My most recent knitting project was probably the most meaningful one yet. The lustrous, fog-colored fingering-weight yarn for it came from Heartfelt Fiber Farm in Sonoma County, California, for which I had the opportunity to develop a Carbon Farm Plan in 2016. As I was developing the plan, farmer Leslie and I walked the land of her small farm many times and I got to know her animals—the rare, tiny Ouessant sheep, Icelandic sheep, and Cashgora goats—by name.

When I cast on a knitting project with fiber from her land, from a sheep that I know by name, I felt like the fibers that run through my fingers connect me to the soil I sampled and the landscape I mapped and to farmer Leslie’s hard work and dedication. The knowledge that the very production of that fiber helps to build fertile, carbon-sequestering soil and address one of the biggest challenges of our time probably warms me as the knitter and the wearer more than the wool itself.

The regenerative urban garden II: Sheet mulching

This is the second in a series of posts about regenerative gardening techniques. Read Part I on No-till here!

If you’ve heard of permaculture, you’ve probably heard of sheet mulching. Sometimes it feels like the two are treated almost as synonyms: every Permaculture Design Course must include the initiation rite that involves laying down cardboard as earnestly as if you were trying to cover the entire planet in it. Every self-respecting permaculturist will be spreading cardboard… I mean, the gospel of sheet mulching, wherever, whenever.

I’m being just a tad sarcastic. Sheet mulching is hands down one of my favorite and most effective methods of garden establishment and soil-building. I’ve done a lot of it myself, made some mistakes in the process, and almost gotten into trouble for pulling cardboard out of the dumpsters behind Target. I think sheet mulching is an essential tool in the toolkit of regenerative gardening. But just to be clear: I don’t think it’s always the right choice, and it’s not bulletproof.

What is Sheet Mulching?

Sheet mulching means laying down layers of organic material, including a weed block layer of some kind (usually cardboard or old newspaper), to smother existing plants and create a blank canvas, if you will, on which to establish a new garden area. Some people call it “lasagna gardening” — the same idea.

Here are the main benefits of sheet mulching: It

  • acts as a great weed block (if done right), giving you and the plants you choose to plant a competitive edge over weeds
  • takes materials out of the waste stream (such as newspaper or cardboard) and converts it into garden soil
  • is a great soil builder! The layers of organic materials gradually break down and get incorporated into the soil. Earthworms and other critters crawl up to munch on them, aerating the soil. The whole process builds the humus layer.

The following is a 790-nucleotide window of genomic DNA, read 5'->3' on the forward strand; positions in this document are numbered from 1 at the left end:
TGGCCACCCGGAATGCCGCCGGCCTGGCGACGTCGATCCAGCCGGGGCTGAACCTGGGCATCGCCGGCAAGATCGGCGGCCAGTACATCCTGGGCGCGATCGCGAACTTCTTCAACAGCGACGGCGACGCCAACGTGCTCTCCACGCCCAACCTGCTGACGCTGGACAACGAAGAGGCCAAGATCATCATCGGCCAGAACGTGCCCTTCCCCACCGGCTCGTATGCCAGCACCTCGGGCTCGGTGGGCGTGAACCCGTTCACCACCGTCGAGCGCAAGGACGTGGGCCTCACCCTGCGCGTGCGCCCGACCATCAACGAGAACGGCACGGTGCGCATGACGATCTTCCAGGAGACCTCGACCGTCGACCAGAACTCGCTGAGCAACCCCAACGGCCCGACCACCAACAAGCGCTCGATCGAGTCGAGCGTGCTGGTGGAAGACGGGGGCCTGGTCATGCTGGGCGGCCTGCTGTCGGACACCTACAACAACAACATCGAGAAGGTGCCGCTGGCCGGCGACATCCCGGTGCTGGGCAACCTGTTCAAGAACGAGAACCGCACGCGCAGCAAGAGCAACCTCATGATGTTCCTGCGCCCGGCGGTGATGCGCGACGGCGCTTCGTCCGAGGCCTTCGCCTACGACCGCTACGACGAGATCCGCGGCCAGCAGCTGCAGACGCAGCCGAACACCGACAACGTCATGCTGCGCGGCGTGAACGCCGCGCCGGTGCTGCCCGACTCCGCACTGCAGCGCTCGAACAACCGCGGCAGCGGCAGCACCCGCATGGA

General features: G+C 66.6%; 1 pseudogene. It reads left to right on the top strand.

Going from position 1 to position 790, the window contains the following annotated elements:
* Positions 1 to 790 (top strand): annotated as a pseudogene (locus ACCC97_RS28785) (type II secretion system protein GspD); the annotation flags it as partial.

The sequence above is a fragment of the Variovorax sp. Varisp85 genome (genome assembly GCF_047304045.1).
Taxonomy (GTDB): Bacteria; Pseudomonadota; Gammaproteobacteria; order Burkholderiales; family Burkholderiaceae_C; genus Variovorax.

• …and that is why sheet mulching is a regenerative and carbon-sequestering gardening practice, especially when combined with cover crops. It provides soil cover; it feeds the diversity of biology in the soil; and it has the potential of turning carbon-rich organic materials like straw or cardboard into the kind of carbon that feeds the living soil.

Since Toby Hemenway has written a killer how-to for sheet mulching, I don’t need to go over all the steps here. Instead, I’m going to share the sheet mulching process we’ve done as part of establishing our urban homestead in the past year, and some lessons learned.

Here’s our front yard a few weeks after we moved in in Spring 2018:

Our goal was simply to build soil in this area for a year before planting anything (in contrast to the vegetable beds that you see me double-digging in the background in this photo). Having the blank canvas of the sheet mulch also allowed some design ideas to come forth.

Once the last layer was on, I seeded the entire area with a cover crop mix. And here’s what the area looked like about three months later:

In other words, the cover crops took off. They pushed their roots through whatever layers of cardboard remained, pumped lots of nitrogen into the soil, and grew flowers that attracted pollinators. The Nitro radish in Sow True Seed’s cover crop mix busted through the compacted soil with its thick tubers and such vigor that it drew many remarks from neighbors and passers-by.

The one challenge, I’d say, with using a cover crop mix with multiple plant species in it is that it became challenging to monitor for the weeds that inevitably did push their way through the cracks of the cardboard layer. By the fall, I was happy with how the cover crop was working the soil, but also finding a lot of pernicious vines and weeds.

For that reason, we scythed it all down in the fall, and in the spring, we did it all over again.

This time, we used thinner rolls of brown paper instead of cardboard, laid out pathways with woodchips to create the teardrop shape for this future mini forest garden, and started planting perennials. I’m really happy we did two rounds of sheet mulching, even though it was a lot of work. Now when I put my hand into that soil, I see a new dark brown layer over the lighter, clayey original soil, and the soil’s got great texture and fluff to it. That’s what we’re going for.

 

Top recommendations and lessons learned:

  • Do smaller areas at a time. It’s a lot of work, wheelbarrowing all that organic material, and you’ll tire yourself out if you try to do too much at once.
  • If using cardboard, find the biggest pieces of cardboard you possibly can. Bike shops, kayak and canoe shops, furniture and home appliance stores usually have huge boxes in their dumpsters they don’t mind you hauling away.